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Men's Sports

Sports Docs Weekly Blitz: Tibial plateau fracture ends JJ Watt’s year

Want to schedule an appointment with an orthopedic surgeon? Please call 515-239-4475 or click on the banner ad below to visit the McFarland Clinic’s brand new sports medicine website.

A seemingly innocuous stumble has caused a possible career-ending injury for one of the NFL’s favorite players. A minor misstep and resultant angulatory stress on JJ’s Watts’ left knee fractured the lower half of his knee joint. This area is called the tibial plateau.

Typically it takes an extreme injury to create a tibial plateau fracture in a young athlete. The fracture results from a very high stress on either the inner or outer half of the knee joint causing severe compression to this region. The tibial plateau, or the flat surface of the tibia in the joint, can fracture.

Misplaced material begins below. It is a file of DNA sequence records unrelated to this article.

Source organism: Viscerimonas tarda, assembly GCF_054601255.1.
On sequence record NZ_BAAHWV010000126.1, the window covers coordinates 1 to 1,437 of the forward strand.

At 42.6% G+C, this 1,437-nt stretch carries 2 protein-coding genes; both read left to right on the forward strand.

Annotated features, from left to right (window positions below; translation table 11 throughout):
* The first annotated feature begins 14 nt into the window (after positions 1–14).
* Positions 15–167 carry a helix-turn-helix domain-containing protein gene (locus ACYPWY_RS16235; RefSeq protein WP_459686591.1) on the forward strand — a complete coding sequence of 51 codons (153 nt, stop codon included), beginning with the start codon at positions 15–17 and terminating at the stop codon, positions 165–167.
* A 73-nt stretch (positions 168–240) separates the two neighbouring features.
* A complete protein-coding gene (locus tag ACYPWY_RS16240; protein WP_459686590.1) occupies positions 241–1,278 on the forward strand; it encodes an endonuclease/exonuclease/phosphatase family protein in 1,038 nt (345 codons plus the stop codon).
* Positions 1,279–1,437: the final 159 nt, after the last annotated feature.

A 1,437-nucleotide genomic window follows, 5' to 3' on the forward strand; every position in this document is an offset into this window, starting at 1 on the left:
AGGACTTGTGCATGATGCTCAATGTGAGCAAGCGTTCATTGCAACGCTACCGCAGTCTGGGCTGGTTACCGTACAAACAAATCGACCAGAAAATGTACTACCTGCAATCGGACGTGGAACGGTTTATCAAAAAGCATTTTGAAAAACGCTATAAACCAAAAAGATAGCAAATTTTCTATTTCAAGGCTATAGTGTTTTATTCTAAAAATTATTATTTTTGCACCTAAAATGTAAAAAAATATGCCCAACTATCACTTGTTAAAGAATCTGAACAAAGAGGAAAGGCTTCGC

The severity of this injury can vary greatly. Some can be treated with crutches and a brace. Others require surgery to realign the fractured joint surface augmented with a large plate for fixation and bone grafting. There is reason to believe that JJ will need such surgery.

These factors involve the critical bearing surface of the knee, and plateau fractures often resemble a “crunched eggshell.” These fractures require significant skill to realign.  The fracture fragments are small and usually multiple. Restoration of a smooth joint surface is the goal of treatment.

Even after surgery with plate and screw fixation and bone grafting, the zone of injury in the knee is not durable. An athlete often remains non-weightbearing for two months or more. To place weight-bearing on the joint would cause the joint surface to collapse.

Ligament injuries may also occur with tibial plateau fractures.

We know JJ is getting the best care and we hope that his final knee joint allows full sports activity in the future.

And just one more time….Isn’t it great to be a Cyclone!?!? What a game last Saturday. Perfect execution by every player who stepped on the field and by every coach. Wow.


Dr. Peter Buck


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